Review: DC Comics' THE MULTIVERSITY #1

I haven’t really been super interested in DC Comics offerings since the Death of the Family story arc and Batman: Gates of Gotham.  I prefer the diversity of Marvel, but when I saw The Multiversity #1, I was super intrigued because Superman is black.  Yes, on Earth-23 Superman is not only black, but he’s the President of the United States, hiding his superhero abilities and deeds from his staff.  Most of the Justice League on Earth-23 is black including Green Lantern and Wonder Woman (!!!) as well.

The Good

The idea of multiple alternate universes is actually pretty appealing.  The characters change, and their stories and origins vary, keeping things pretty fresh.  For the first time in ever, I was super excited for a Wonder Woman because I felt like I could relate to her, and the story didn’t seem stale.  Another positive was seeing all the different versions of DC Universe characters, but also getting to know characters that were super obscure.  I’d never heard of Captain Carrot before The Multiversity #1.  Seeing them all occupy the same space and attempting to get to know each other was a highlight for me.  The art was also very impressive featuring bold and bright colors.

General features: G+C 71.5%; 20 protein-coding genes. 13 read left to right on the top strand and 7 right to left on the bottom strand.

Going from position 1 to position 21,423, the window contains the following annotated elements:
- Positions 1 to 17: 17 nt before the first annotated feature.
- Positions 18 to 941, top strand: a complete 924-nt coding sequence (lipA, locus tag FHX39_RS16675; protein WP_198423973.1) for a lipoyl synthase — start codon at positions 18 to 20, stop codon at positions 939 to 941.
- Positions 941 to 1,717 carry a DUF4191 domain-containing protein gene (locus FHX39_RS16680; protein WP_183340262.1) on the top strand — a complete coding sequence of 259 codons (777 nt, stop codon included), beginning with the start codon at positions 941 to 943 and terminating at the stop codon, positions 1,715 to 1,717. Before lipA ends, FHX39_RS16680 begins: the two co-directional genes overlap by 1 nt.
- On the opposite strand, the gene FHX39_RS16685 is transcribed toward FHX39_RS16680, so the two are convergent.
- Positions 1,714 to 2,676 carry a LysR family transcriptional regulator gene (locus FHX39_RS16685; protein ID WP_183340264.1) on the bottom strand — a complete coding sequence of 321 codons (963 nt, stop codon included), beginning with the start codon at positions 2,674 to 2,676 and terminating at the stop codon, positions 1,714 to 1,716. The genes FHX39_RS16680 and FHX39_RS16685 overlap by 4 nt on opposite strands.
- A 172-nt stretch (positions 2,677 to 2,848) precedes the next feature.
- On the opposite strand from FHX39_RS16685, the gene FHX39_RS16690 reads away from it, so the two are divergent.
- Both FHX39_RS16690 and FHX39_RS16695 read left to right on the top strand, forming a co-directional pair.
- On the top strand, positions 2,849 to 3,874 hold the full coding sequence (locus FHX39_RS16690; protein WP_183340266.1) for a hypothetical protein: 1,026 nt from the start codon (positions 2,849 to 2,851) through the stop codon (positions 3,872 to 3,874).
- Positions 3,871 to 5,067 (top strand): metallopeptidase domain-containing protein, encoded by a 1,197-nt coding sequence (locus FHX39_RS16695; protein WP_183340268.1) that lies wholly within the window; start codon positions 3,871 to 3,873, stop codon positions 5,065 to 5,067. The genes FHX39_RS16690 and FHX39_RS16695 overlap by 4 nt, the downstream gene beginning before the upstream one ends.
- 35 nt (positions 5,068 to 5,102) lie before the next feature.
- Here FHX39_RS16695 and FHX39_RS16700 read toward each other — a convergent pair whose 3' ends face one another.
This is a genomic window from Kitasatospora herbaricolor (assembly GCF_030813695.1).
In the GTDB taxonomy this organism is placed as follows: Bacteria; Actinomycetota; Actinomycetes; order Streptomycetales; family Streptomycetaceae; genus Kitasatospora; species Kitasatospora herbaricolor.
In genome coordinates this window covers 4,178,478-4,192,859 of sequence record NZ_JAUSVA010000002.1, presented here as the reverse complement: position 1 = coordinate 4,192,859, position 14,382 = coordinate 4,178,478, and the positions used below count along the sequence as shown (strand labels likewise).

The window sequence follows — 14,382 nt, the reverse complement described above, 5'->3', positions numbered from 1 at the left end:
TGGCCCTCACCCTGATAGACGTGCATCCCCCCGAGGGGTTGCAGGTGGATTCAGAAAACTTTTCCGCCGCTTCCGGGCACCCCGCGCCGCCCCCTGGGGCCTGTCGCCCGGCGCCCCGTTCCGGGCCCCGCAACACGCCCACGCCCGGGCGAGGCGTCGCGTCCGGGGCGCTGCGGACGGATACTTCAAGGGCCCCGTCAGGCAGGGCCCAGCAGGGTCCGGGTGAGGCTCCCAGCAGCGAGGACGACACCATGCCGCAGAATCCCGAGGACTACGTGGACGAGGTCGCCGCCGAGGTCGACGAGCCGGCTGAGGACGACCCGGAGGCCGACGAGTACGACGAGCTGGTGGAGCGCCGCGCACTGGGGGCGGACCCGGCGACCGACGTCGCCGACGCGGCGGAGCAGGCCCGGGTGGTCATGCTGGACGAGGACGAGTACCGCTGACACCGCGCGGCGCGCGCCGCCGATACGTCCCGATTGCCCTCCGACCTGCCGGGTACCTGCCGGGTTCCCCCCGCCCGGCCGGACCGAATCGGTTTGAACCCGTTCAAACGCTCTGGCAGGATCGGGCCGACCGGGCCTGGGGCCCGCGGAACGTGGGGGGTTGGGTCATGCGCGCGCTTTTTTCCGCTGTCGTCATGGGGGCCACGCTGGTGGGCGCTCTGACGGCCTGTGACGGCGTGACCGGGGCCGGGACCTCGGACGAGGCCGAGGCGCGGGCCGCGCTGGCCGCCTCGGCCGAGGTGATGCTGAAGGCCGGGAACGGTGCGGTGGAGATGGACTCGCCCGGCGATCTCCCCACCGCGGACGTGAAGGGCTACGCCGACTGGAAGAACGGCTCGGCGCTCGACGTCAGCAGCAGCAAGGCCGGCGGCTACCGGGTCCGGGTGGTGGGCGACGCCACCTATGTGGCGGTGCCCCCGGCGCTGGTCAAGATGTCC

The Bad

The story is a bit confusing, though.  There’s a haunted comic, and some kid reading it who apparently is some sort of cosmic defender that has been corrupted by an evil force in an alternate universe.  It sucks the life and will to live out of you, turning the cosmic defender and his talking ape sidekick into evil, hateful creatures.  Earth-23 Superman gets sucked into some alternate universe, and by the end, I’ve had more questions than answers.  This is why I struggled with this review.  The story is interesting, but all over the place.  And I would love to know why the bad guys are using the type of language I would see in a text message between prepubescent girls. I couldn’t even parse my thoughts together.

The Bottom Line

Overall, I enjoyed reading The Multiversity #1, and I support telling diverse stories in comics.  I look forward to the second issue, but I’m still kind of trying to figure out what the hell the endgame is here.